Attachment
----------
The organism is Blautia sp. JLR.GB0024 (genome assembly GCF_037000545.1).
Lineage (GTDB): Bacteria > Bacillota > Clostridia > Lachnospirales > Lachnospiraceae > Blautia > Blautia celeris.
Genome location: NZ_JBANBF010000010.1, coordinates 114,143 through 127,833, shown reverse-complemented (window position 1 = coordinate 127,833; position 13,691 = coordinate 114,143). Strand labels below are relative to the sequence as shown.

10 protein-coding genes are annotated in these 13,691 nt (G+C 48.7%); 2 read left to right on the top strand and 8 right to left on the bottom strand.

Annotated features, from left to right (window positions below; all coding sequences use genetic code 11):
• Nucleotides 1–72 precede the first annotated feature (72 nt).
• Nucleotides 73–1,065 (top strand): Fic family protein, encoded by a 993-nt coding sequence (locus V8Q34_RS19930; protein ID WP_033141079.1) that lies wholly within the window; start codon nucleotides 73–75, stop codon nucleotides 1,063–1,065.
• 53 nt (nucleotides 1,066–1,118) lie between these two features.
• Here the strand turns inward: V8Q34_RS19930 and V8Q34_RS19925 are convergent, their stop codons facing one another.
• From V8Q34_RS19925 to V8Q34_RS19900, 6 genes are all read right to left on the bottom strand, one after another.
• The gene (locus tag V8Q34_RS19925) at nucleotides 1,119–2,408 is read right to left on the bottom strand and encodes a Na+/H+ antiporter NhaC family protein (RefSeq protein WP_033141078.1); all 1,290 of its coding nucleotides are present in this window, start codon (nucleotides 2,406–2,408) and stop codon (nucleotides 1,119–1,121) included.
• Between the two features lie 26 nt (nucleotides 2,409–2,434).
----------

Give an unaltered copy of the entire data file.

The organism is Blautia sp. JLR.GB0024 (genome assembly GCF_037000545.1).
Lineage (GTDB): Bacteria > Bacillota > Clostridia > Lachnospirales > Lachnospiraceae > Blautia > Blautia celeris.
Genome location: NZ_JBANBF010000010.1, coordinates 114,143 through 127,833, shown reverse-complemented (window position 1 = coordinate 127,833; position 13,691 = coordinate 114,143). Strand labels below are relative to the sequence as shown.

10 protein-coding genes are annotated in these 13,691 nt (G+C 48.7%); 2 read left to right on the top strand and 8 right to left on the bottom strand.

Annotated features, from left to right (window positions below; all coding sequences use genetic code 11):
• Nucleotides 1–72 precede the first annotated feature (72 nt).
• Nucleotides 73–1,065 (top strand): Fic family protein, encoded by a 993-nt coding sequence (locus V8Q34_RS19930; protein ID WP_033141079.1) that lies wholly within the window; start codon nucleotides 73–75, stop codon nucleotides 1,063–1,065.
• 53 nt (nucleotides 1,066–1,118) lie between these two features.
• Here the strand turns inward: V8Q34_RS19930 and V8Q34_RS19925 are convergent, their stop codons facing one another.
• From V8Q34_RS19925 to V8Q34_RS19900, 6 genes are all read right to left on the bottom strand, one after another.
• The gene (locus tag V8Q34_RS19925) at nucleotides 1,119–2,408 is read right to left on the bottom strand and encodes a Na+/H+ antiporter NhaC family protein (RefSeq protein WP_033141078.1); all 1,290 of its coding nucleotides are present in this window, start codon (nucleotides 2,406–2,408) and stop codon (nucleotides 1,119–1,121) included.
• Between the two features lie 26 nt (nucleotides 2,409–2,434).